Dopamine is a natural chemical substance that is produced from the amino acid tyrosine by a mid-brain structure called the substantia nigra. As a neurotransmitter, dopamine transmits chemical signals from the dopamine-containing neurons to target cells that contain dopamine receptors. In the brain, dopamine controls physical movement, memory, alertness, attention, emotions and perception of pain and pleasure. As a synthetic medication, dopamine is administered intravenously to increase cardiac output during cardiogenic or hypovolemic shocks.
Schizophrenia and Psychosis
According to the "British Journal of Nursing," increased dopamine in the limbic system is linked to suspicious personality, paranoia and withdrawal from social situations. Drugs, such as amphetamines and cocaine, cause buildup of dopamine, which leads to drug-induced psychosis or schizophrenia. In Parkinson's disease, dopamine-containing cells in the substantia nigra degenerate and die out. Parkinson's disease patients who are treated with too much L-dopa, a precursor of dopamine, may experience psychosis similar to psychosis seen in schizophrenia.
Increased Impulsive Behavior
High levels of dopamine in the brain are found in patients with attention deficit/hyperactivity disorder and Parkinson's patients treated with L-dopa, who exhibit impulsive behavior. Individuals with boosted brain dopamine levels were more likely to act impulsively with need for instant gratification. Dopamine plays a major role in motivation, learning through reinforcement and addictions, such as drug, food, alcohol, tobacco, sex and gambling, according to the "Journal of Neuroscience."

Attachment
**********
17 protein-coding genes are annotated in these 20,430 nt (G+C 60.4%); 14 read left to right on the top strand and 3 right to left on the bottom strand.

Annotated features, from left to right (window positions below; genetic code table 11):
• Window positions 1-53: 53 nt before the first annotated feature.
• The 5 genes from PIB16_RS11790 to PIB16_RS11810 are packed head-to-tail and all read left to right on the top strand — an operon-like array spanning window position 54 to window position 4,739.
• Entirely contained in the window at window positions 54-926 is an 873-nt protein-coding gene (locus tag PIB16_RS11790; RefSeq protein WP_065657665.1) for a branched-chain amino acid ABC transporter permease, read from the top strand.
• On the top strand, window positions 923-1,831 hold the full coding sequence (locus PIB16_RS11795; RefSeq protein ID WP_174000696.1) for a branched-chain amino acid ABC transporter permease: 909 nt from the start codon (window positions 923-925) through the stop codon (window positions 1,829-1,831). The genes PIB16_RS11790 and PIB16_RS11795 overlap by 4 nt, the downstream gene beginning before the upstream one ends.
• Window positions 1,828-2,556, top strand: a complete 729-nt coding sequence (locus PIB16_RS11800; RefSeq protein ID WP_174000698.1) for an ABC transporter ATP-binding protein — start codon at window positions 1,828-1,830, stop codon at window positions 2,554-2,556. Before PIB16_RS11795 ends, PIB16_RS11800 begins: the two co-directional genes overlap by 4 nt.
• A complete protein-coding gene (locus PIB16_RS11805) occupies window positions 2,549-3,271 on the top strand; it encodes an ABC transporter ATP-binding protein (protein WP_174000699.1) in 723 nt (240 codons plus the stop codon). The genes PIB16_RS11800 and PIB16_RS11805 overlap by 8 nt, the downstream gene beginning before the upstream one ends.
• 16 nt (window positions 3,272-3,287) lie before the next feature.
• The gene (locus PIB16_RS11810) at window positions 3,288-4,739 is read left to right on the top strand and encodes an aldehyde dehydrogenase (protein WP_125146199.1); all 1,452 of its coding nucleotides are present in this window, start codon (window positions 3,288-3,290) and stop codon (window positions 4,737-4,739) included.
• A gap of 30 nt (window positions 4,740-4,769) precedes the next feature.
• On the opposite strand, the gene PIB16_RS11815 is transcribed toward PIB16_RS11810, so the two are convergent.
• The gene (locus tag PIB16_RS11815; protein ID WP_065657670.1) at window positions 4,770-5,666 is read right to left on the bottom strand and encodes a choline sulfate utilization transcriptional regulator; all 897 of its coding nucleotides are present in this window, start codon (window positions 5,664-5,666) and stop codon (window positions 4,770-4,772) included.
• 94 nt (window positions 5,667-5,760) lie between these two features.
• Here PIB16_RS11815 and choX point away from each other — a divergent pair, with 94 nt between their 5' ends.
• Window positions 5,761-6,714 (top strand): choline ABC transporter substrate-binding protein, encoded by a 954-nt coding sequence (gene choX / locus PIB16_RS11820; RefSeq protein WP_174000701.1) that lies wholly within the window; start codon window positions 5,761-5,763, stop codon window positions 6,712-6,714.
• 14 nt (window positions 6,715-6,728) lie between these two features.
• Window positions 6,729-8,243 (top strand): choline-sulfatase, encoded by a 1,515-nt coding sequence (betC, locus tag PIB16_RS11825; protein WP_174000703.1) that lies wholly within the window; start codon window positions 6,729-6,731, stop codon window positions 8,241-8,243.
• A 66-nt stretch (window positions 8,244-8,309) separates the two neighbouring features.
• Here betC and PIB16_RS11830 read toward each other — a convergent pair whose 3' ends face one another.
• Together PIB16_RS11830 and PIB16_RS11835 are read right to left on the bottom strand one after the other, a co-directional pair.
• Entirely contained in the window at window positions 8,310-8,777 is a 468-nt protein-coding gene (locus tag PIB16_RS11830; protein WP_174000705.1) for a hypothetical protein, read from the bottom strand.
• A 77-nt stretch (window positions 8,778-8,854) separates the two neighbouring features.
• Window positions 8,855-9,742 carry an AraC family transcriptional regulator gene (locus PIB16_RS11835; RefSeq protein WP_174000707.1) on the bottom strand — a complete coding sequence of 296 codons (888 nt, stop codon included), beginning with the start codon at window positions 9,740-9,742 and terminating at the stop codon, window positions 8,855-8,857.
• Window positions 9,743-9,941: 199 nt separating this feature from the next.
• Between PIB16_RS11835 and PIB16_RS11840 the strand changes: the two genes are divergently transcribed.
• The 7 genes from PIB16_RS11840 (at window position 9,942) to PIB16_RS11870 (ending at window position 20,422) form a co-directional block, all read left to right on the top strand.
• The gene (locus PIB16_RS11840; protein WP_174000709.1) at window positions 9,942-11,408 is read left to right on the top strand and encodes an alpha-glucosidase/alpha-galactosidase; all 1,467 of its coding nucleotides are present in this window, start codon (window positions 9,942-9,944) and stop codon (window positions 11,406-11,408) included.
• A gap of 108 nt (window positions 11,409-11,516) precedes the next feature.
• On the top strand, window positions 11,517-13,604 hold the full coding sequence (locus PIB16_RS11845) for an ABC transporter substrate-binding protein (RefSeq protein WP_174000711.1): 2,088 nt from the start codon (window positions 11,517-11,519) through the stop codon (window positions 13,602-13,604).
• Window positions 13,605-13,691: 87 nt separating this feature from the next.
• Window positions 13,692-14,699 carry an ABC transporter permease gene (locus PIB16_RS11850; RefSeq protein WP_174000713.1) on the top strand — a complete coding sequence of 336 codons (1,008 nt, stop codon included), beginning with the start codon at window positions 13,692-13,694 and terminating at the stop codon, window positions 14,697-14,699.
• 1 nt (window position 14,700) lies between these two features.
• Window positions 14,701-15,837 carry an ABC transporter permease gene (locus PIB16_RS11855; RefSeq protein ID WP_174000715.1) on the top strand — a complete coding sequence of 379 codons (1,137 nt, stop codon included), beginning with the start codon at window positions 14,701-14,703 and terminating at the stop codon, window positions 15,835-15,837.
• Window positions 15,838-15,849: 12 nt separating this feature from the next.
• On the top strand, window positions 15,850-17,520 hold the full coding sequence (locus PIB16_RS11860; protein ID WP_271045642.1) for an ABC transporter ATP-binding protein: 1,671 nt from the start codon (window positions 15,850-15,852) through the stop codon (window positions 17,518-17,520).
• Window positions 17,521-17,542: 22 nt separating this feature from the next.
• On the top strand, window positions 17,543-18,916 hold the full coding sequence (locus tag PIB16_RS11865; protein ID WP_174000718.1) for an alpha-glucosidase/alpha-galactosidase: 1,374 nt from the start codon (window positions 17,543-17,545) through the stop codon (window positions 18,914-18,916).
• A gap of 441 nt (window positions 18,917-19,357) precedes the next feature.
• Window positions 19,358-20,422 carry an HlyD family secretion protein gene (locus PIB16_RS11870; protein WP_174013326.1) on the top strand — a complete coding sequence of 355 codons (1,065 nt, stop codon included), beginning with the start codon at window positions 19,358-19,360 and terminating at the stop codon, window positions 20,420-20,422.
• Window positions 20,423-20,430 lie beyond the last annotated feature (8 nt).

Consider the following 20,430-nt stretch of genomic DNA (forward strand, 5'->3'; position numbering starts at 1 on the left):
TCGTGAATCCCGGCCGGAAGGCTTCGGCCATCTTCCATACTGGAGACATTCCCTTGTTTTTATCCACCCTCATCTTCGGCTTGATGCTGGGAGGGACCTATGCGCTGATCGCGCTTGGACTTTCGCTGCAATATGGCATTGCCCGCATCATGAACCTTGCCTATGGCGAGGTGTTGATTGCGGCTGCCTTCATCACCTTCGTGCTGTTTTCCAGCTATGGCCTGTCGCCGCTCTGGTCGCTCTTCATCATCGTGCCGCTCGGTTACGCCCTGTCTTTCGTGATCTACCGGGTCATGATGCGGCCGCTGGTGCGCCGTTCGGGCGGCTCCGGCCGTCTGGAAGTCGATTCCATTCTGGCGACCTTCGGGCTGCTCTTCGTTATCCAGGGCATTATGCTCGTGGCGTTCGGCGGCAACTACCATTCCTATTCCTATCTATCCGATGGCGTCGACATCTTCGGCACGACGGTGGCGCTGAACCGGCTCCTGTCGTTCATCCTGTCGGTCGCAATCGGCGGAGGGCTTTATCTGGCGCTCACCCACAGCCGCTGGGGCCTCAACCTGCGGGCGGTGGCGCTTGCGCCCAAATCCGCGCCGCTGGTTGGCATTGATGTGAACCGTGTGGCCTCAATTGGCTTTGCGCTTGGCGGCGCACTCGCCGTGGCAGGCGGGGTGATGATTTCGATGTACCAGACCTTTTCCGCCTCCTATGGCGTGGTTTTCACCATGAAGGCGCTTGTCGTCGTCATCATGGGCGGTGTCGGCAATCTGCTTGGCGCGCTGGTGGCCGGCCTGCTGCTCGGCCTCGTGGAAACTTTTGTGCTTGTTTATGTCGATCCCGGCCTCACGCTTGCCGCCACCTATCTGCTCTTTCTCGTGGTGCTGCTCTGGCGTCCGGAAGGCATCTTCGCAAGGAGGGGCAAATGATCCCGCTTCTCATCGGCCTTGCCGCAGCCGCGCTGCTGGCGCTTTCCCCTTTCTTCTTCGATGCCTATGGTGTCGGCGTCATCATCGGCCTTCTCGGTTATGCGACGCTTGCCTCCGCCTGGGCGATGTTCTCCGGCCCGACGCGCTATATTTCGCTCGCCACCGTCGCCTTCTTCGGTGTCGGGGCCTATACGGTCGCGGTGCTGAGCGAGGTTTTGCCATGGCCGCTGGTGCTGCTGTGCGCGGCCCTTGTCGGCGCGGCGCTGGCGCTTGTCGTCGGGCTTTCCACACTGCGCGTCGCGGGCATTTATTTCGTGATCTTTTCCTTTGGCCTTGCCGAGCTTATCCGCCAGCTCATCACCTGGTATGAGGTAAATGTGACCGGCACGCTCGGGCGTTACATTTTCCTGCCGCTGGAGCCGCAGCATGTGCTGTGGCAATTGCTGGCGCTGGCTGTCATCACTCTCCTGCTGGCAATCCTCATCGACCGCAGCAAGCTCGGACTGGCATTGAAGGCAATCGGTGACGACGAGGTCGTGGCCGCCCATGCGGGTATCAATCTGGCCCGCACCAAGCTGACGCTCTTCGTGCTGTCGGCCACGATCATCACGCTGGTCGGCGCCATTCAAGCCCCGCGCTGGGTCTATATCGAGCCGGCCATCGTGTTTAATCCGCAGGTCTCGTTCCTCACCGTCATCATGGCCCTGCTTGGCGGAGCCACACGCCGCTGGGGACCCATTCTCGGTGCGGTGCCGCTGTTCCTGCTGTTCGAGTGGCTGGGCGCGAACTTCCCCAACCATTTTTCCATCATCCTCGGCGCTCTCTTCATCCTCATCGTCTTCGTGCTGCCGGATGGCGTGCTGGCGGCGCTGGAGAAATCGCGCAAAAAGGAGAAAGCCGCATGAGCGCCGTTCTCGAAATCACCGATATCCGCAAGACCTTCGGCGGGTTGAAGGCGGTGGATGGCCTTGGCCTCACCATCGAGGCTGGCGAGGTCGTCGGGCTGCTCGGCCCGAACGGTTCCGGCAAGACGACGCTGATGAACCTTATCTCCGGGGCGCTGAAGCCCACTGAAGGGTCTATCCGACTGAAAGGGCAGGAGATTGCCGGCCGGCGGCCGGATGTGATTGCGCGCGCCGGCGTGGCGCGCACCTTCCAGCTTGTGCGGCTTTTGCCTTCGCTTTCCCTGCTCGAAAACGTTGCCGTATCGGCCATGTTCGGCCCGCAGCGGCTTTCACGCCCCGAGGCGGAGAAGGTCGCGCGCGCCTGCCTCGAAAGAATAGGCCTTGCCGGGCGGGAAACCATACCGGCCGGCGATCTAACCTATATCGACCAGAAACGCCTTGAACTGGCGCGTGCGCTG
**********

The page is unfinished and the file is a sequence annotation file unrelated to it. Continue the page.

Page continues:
As a hormone, dopamine is secreted by the hypothalamus to inhibit prolactin hormone secretion by the pituitary gland. Too much dopamine and abnormal inhibition of prolactin have been associated with menstrual disorders, delayed puberty, infertility and decreased immunity, says the "Journal of Immunology."
Minor Side Effects
The Merck Manual describes minor side effects of intravenous dopamine administration, which include nausea, vomiting, headache, fast heart beat, and irritation or skin necrosis at the site of injection. According to the "Journal of the Royal Society of Medicine," prolonged dopamine administration at high doses may result in gangrene of fingers and toes. Patients, such as diabetics, with blood circulation problems or peripheral vascular disease are at an increased risk for dopamine gangrene.
Life-threatening side effects are related to anaphylactic symptoms, such as difficulty breathing, chest tightness, blue skin discoloration, swelling of face, tongue or throat, and decreased or increased heartbeat with or without arrhythmia.
- "British Journal of Nursing"; Role of Dopamine in Schizophrenia and Parkinson's Disease; Birtwistle J., Baldwin D.; July-August 1998
- "Journal of Neuroscience"; Dopamine, Time and Impulsivity in Humans; Pine A. et al; June 2010
- "Journal of Immunology"; Prolactin Receptors on Human T and B Lymphocytes: Antagonism of Prolactin Binding by Cyclosporine; Russell D.H., Kibler R., Matrisian L., et al; May 1985
- "The Merck Manual"; Dopamine; January 2011
- "Journal of the Royal Society of Medicine"; Gangrene Complicating Dopamine Therapy; Kaul S., Sarela A.I., Supe A.N., Karnard D.R.; February 1997